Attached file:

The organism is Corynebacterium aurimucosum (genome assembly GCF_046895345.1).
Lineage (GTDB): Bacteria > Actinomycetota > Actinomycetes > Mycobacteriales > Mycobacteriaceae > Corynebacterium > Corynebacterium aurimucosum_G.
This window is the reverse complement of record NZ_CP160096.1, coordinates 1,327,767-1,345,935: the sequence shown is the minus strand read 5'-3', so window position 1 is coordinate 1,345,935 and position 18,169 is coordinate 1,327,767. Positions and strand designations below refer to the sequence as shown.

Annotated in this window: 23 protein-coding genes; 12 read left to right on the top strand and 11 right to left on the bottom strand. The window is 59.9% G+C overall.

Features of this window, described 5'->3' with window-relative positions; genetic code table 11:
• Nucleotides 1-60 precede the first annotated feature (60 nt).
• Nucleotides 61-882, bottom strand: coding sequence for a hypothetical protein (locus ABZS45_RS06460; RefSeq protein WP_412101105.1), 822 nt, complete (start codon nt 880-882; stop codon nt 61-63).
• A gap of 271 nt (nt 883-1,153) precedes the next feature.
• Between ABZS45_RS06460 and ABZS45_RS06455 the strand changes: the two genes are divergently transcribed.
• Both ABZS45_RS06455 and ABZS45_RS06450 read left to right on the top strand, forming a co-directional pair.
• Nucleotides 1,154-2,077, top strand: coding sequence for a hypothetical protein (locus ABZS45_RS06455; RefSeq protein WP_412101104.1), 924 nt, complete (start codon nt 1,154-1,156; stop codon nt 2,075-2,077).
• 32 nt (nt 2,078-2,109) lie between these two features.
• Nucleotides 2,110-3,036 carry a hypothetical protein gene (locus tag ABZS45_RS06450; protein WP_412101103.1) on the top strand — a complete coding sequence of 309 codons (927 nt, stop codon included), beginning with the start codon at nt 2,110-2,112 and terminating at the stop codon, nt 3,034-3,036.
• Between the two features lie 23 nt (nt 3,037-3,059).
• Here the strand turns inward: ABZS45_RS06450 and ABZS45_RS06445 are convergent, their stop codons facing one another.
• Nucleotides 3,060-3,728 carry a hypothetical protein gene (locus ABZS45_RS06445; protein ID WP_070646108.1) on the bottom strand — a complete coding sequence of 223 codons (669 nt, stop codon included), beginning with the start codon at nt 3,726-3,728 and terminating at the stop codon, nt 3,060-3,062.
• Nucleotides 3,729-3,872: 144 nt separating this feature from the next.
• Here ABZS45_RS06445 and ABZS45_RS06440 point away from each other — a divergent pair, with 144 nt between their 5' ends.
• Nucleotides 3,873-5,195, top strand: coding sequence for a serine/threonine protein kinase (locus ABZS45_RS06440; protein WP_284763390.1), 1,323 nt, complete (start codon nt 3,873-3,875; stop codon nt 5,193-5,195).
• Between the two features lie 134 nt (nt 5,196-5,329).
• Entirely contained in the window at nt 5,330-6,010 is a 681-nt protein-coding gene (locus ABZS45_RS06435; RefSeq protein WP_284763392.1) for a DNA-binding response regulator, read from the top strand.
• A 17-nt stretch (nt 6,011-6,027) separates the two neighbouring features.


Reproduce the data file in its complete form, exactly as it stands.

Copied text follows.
The organism is Corynebacterium aurimucosum (genome assembly GCF_046895345.1).
Lineage (GTDB): Bacteria > Actinomycetota > Actinomycetes > Mycobacteriales > Mycobacteriaceae > Corynebacterium > Corynebacterium aurimucosum_G.
This window is the reverse complement of record NZ_CP160096.1, coordinates 1,327,767-1,345,935: the sequence shown is the minus strand read 5'-3', so window position 1 is coordinate 1,345,935 and position 18,169 is coordinate 1,327,767. Positions and strand designations below refer to the sequence as shown.

Annotated in this window: 23 protein-coding genes; 12 read left to right on the top strand and 11 right to left on the bottom strand. The window is 59.9% G+C overall.

Features of this window, described 5'->3' with window-relative positions; genetic code table 11:
• Nucleotides 1-60 precede the first annotated feature (60 nt).
• Nucleotides 61-882, bottom strand: coding sequence for a hypothetical protein (locus ABZS45_RS06460; RefSeq protein WP_412101105.1), 822 nt, complete (start codon nt 880-882; stop codon nt 61-63).
• A gap of 271 nt (nt 883-1,153) precedes the next feature.
• Between ABZS45_RS06460 and ABZS45_RS06455 the strand changes: the two genes are divergently transcribed.
• Both ABZS45_RS06455 and ABZS45_RS06450 read left to right on the top strand, forming a co-directional pair.
• Nucleotides 1,154-2,077, top strand: coding sequence for a hypothetical protein (locus ABZS45_RS06455; RefSeq protein WP_412101104.1), 924 nt, complete (start codon nt 1,154-1,156; stop codon nt 2,075-2,077).
• 32 nt (nt 2,078-2,109) lie between these two features.
• Nucleotides 2,110-3,036 carry a hypothetical protein gene (locus tag ABZS45_RS06450; protein WP_412101103.1) on the top strand — a complete coding sequence of 309 codons (927 nt, stop codon included), beginning with the start codon at nt 2,110-2,112 and terminating at the stop codon, nt 3,034-3,036.
• Between the two features lie 23 nt (nt 3,037-3,059).
• Here the strand turns inward: ABZS45_RS06450 and ABZS45_RS06445 are convergent, their stop codons facing one another.
• Nucleotides 3,060-3,728 carry a hypothetical protein gene (locus ABZS45_RS06445; protein ID WP_070646108.1) on the bottom strand — a complete coding sequence of 223 codons (669 nt, stop codon included), beginning with the start codon at nt 3,726-3,728 and terminating at the stop codon, nt 3,060-3,062.
• Nucleotides 3,729-3,872: 144 nt separating this feature from the next.
• Here ABZS45_RS06445 and ABZS45_RS06440 point away from each other — a divergent pair, with 144 nt between their 5' ends.
• Nucleotides 3,873-5,195, top strand: coding sequence for a serine/threonine protein kinase (locus ABZS45_RS06440; protein WP_284763390.1), 1,323 nt, complete (start codon nt 3,873-3,875; stop codon nt 5,193-5,195).
• Between the two features lie 134 nt (nt 5,196-5,329).
• Entirely contained in the window at nt 5,330-6,010 is a 681-nt protein-coding gene (locus ABZS45_RS06435; RefSeq protein WP_284763392.1) for a DNA-binding response regulator, read from the top strand.
• A 17-nt stretch (nt 6,011-6,027) separates the two neighbouring features.